No laughing matter
Why has all the wit and humour disappeared from Indian politics?
Did you catch President Barack Obama’s rousing performance at the White House Correspondents Association dinner last week? In case you missed it, here are some of the highlights. Speaking at the roast, where Presidents are traditionally expected to skewer their critics – all in good humour, of course – Obama decided to take on Donald Trump, the latest in a long line of Republicans to cast doubts on whether Barack was really born in America (and hence, whether he is really entitled to be the President of the United States).
Referring to the fact that his birth certificate had finally been released by Hawaii, Obama chortled, “But no one is prouder to put this birth certificate issue to rest than Donald and that’s because he can get back to the issues that matter, like, did we fake the moon landing? What really happened in Roswell?”
As Trump tried to raise a tight smile from his seat in the audience, Obama went on to poke more fun at the tycoon’s bid for the American Presidency, showing a video of the ‘Trump White House’ with gold columns and bikini-clad girls in the fountain.
As I watched Obama’s performance I couldn’t help but wonder (yes, I know, that’s a bit Carrie Bradshaw, but what the hell!) why we can’t muster up the same kind of wit and joshing humour in Indian politics. Our politicians conspicuously lack the light touch that Obama demonstrated to demolish his putative opponent in the Presidential race. And certainly, none of them displays the same kind of rapier-sharp wit (or has the speech-writers to do it for them).
It wasn’t always like this. Many decades ago, the legendary Parliamentarian Piloo Modi was celebrated for his quick wit and scintillating repartee. On one occasion when the Speaker had reprimanded the members for using unparliamentary language in the House, Modi insisted on referring to Fakhruddin Ali Ahmed – then a government minister – as ‘Mr Ruddin Ali Ahmed’ throughout the day’s proceedings. Needless to say, he brought the House down every time he said that.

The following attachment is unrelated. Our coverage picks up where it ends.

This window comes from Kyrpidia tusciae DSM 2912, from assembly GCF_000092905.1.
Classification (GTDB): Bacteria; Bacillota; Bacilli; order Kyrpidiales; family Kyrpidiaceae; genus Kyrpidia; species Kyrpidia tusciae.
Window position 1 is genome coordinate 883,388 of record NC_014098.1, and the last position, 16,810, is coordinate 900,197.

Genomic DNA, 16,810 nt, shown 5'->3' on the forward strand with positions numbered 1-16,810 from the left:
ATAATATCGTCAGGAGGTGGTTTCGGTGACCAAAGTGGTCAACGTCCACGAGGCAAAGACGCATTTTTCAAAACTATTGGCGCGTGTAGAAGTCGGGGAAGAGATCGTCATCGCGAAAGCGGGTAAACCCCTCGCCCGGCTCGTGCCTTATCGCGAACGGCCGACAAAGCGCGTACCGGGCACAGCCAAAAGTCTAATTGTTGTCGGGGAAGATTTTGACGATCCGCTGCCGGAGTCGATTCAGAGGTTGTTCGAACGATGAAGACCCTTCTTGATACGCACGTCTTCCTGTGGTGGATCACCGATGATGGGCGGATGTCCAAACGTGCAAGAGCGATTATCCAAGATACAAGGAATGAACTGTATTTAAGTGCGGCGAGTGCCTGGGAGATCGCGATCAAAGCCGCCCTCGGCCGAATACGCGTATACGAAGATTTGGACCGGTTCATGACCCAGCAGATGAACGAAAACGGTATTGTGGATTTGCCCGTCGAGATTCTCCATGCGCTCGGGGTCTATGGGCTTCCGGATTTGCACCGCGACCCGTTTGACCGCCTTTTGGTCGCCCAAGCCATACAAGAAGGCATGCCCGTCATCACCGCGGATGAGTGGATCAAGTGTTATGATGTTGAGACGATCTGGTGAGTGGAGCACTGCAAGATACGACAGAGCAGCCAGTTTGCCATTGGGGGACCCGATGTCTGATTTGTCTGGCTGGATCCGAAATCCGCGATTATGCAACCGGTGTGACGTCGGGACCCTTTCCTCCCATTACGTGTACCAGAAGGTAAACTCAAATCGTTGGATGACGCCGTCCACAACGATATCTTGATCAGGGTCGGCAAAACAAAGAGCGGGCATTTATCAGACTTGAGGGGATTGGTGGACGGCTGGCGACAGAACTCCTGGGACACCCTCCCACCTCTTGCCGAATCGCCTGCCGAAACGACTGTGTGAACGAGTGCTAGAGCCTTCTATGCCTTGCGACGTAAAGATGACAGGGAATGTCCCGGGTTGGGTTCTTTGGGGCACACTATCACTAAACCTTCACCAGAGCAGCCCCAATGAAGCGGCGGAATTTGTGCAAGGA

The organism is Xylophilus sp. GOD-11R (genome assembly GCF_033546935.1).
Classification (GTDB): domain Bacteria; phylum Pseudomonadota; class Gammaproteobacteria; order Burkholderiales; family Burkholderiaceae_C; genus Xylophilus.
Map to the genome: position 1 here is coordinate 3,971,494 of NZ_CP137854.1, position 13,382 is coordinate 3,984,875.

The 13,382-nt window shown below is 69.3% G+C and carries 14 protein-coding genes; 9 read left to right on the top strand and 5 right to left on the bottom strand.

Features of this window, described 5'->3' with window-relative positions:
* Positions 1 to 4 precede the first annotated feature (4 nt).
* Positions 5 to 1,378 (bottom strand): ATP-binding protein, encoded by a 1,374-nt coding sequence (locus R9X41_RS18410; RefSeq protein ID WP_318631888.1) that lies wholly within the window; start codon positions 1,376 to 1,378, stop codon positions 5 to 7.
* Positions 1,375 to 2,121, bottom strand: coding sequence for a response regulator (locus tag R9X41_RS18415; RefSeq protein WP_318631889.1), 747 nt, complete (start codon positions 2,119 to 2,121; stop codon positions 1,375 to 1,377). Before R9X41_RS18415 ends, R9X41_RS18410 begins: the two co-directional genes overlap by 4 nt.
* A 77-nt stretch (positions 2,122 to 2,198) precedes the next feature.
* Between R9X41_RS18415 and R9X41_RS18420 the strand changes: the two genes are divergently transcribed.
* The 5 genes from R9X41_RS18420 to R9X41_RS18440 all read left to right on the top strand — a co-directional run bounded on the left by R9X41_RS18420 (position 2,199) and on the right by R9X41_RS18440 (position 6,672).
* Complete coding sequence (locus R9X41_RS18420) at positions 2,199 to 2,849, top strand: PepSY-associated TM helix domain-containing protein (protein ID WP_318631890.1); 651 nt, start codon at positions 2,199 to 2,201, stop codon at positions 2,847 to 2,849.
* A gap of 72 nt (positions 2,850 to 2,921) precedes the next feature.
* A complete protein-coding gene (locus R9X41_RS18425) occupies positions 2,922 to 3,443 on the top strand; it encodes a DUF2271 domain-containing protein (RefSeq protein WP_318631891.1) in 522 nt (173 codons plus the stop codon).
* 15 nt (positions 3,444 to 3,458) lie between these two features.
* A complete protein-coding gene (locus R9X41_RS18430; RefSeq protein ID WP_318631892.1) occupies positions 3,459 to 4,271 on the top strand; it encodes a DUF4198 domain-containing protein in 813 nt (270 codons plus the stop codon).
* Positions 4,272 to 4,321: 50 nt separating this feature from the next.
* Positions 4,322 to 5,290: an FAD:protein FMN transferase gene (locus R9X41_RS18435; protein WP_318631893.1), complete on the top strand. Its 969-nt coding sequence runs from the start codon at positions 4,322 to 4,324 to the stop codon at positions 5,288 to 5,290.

The late Rajiv Gandhi, too, had a nice line in witty repartee. I still remember watching his first press conference in America as Prime Minister, when he was asked a question about the Khalistan movement, then at its peak. Rajiv smiled, looked at the group of Khalistani supporters at the rear of the hall and said, “I would like to remind my friends at the back that when there was last a Sikh kingdom, its capital was in Lahore.”
Mani Shankar Aiyar, a close aide of Rajiv Gandhi in those days, was also a master of the acerbic put-down. The story goes that he once attended a function at his old college, St Stephen’s, along with another political colleague, K. Natwar Singh. As they were leaving, both of them were asked to write in the visitor’s book. Natwar Singh wrote: “Everything I am today, I owe to the College.” It was Mani’s turn next. So, tongue firmly in cheek, he wrote below this: “Why blame the College?”
In a sense, this was a legacy of our British colonial past. Just as the British had left us with a Parliamentary democracy, they had also bequeathed us the art of pithy one-liners perfected by them down the centuries. Who can forget Sir Winston Churchill’s legendary put-down of his political rival: “An empty taxi drove up and Mr Attlee got out.” Or, my personal favourite: “Mr Attlee is a modest man with a lot to be modest about.”
That tradition still thrives in Britain, where politicians attack each other with humour and sarcasm rather than abuse and insult one another. David Cameron, for instance, inaugurated his spell as Leader of the Opposition in the House of Commons by announcing: “I want to talk about the future.” He then turned to Tony Blair and added: “You used to be the future once.”
Unfortunately, we have lost that tradition of cutting humour in India these days. Now, we have invective rather than wit, bile instead of humour, and abuse in the place of repartee. Gone is the lightness of touch that our politicians showed in the past. Gone is the gentle good humour that often characterised parliamentary debate. Instead, we have the sorry spectacle of our leaders going at each other with a venom seldom seen before on the nightly chat shows on television.
Debate these days has been taken over by derision, with every politician vying with the other to come up with the most inventive insults. The only time wit makes an appearance in our Parliamentary debates is when the finance minister or railway minister make some very laboured jokes when delivering their annual budget. Otherwise, the House remains a humour-free zone, with nary a one-liner in sight.
If you ask me, more’s the pity. All of us lose out when humour and wit cease to have a place in our public life. And yes, it’s no laughing matter.